The opinion of the court was delivered by: Chief Judge Kane
Chad B. Dickson ("Dickson"), an inmate confined at the State Correctional Institution at Retreat ("SCI-Retreat"), Pennsylvania, filed this civil rights action pursuant to 42 U.S.C. § 1983. The matter proceeds on the original complaint and a supplement thereto. (Doc. Nos. 1, 9.) Named as Defendants are James McGrady, Superintendent at SCI-Retreat, and seven additional SCI-Retreat employees.*fn1 In the complaint, Dickson sets forth allegations of denial of access to the courts, and retaliation in the form of intrusive cell searches and the issuance of false misconduct charges. Before the Court for consideration is Defendants' motion to dismiss the complaint pursuant to Federal Rule of Civil Procedure 12(b)(6). (Doc. No. 15.) The motion is fully briefed and, for the reasons that follow, will be granted in part and denied in part.*fn2
In the complaint Dickson alleges that Defendant Miller confiscated his legal papers, which included a legal discovery packet relevant to his criminal trial held in Cambria County, Pennsylvania, on March 12 and 13, 2008. Miller is alleged to have engaged in this activity because he is a party in the Cambria County case. Dickson states that because of Miller's actions he was unable to use the confiscated papers as evidence in his pro se trial. Dickson further alleges that Miller gave orders to Defendant Hall to conduct cell searches to remove specific legal papers. (Doc. No. 1, Compl. at 2.) The confiscated papers were thereafter given to Defendants Miller and Pall. Defendants Pall, Sweeney, Novak and Lanning are also alleged to have confiscated Dickson's legal papers, and to have provided them to Miller. (Id.)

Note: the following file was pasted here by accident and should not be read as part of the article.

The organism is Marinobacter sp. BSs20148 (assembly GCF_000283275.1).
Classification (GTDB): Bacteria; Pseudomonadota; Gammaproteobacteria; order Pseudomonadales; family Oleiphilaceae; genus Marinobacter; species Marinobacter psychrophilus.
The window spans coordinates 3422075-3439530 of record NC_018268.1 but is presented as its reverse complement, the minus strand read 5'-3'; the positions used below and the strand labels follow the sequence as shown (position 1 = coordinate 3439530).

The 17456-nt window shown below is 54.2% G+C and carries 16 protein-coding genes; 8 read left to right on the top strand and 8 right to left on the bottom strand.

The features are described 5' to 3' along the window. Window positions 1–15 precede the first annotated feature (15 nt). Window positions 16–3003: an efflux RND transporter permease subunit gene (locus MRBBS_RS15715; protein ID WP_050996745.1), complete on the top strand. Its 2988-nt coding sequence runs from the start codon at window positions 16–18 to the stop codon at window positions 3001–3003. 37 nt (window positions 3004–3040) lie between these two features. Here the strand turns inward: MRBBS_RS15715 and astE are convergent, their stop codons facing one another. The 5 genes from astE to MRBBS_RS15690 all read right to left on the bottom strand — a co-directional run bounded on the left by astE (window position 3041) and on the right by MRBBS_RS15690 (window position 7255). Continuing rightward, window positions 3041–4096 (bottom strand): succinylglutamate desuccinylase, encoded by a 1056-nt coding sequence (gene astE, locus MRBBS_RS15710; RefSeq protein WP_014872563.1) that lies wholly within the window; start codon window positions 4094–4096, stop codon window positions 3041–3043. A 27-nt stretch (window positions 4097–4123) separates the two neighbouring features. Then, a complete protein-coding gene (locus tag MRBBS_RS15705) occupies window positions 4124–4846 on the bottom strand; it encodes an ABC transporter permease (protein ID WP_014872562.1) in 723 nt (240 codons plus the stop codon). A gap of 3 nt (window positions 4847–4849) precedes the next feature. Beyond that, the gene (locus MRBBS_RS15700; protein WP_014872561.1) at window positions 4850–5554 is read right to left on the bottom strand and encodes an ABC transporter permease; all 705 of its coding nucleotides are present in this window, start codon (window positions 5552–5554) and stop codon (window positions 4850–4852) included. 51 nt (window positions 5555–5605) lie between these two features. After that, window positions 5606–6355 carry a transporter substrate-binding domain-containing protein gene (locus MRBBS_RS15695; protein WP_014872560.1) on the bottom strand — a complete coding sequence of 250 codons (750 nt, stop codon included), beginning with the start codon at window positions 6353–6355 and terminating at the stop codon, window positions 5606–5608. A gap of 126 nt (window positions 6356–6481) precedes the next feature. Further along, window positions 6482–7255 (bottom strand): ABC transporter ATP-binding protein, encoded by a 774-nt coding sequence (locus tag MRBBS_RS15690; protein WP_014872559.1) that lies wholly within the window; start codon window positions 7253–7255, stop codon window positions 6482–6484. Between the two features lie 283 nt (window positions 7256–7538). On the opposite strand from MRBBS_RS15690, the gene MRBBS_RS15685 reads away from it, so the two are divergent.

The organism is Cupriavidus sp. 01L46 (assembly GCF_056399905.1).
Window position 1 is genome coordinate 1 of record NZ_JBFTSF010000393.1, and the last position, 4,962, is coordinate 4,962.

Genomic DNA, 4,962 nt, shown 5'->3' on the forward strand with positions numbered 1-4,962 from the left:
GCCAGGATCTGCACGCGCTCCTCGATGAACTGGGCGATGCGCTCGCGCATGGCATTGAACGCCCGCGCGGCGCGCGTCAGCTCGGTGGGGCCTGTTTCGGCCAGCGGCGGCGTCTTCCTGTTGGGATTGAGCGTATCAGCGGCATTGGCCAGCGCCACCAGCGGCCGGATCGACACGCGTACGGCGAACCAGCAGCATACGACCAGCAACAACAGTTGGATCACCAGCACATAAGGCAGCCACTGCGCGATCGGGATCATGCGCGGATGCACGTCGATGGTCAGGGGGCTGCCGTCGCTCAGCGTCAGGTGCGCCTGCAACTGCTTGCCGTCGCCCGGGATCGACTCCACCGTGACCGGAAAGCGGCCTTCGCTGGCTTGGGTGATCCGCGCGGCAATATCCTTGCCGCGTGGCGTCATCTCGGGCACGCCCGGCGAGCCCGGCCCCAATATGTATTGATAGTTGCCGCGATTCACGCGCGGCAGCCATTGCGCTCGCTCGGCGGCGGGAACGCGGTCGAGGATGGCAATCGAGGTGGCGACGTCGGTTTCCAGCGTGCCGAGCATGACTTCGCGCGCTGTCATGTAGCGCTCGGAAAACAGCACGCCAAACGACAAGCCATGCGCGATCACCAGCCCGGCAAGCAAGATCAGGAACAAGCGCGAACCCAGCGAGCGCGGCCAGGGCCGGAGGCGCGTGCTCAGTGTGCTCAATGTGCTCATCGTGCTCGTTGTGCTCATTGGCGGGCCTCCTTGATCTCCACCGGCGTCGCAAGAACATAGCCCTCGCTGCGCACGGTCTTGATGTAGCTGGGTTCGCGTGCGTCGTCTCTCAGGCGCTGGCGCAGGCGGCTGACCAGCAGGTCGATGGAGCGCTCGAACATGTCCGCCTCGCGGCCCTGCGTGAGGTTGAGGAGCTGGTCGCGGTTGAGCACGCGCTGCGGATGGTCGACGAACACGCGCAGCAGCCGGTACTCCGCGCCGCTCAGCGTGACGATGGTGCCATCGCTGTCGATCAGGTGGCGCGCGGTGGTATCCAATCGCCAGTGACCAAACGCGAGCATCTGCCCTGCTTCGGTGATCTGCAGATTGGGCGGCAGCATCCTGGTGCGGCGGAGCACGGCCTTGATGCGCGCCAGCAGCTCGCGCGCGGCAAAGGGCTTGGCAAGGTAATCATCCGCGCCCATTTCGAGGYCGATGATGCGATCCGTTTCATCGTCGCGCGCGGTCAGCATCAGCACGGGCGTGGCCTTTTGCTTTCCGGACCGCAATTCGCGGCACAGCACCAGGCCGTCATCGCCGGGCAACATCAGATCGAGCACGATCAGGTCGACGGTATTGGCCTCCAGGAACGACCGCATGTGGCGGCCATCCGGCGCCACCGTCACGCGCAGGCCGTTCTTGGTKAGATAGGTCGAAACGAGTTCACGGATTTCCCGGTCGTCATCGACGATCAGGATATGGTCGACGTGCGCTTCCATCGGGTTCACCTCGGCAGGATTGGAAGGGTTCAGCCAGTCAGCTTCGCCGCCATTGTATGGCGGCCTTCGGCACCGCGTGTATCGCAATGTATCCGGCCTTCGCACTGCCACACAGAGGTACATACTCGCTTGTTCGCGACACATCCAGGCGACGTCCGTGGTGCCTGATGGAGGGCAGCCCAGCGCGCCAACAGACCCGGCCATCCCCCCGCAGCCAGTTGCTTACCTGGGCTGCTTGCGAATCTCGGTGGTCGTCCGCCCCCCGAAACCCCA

Dickson also claims that every time he sent documents to the law library for copying, Defendant Burns would provide the documents to Miller. It would take 24-72 hours for the papers to be returned to Dickson, and some of the papers would be missing. He claims that Defendant Lanning had a large black trash bag filled with his legal work, papers and discovery from his Cambria County trial, and that he wrote a confiscation slip that referenced some of these legal documents.
Based on the foregoing, Dickson claims that Defendants' actions interfered with his legal research and his attempts to present his trial in Cambria County. (Id. at 3.) As a result, he alleges he was unable to present an adequate defense, and was convicted and sentenced to a term of incarceration. (Doc. 9, Suppl. Compl. at 1.) He also claims that he was unable to file legal actions and complaints. (Id.) When he complained to Defendants about these matters, they retaliated against him by conducting frequent intrusive cell searches, and confiscating his papers.
He also contends that he was issued several false misconduct reports for the sole purpose of keeping him housed in the Restricted Housing Unit. (Id.) Plaintiff requests both injunctive and compensatory relief.
A. Motion to Dismiss Standard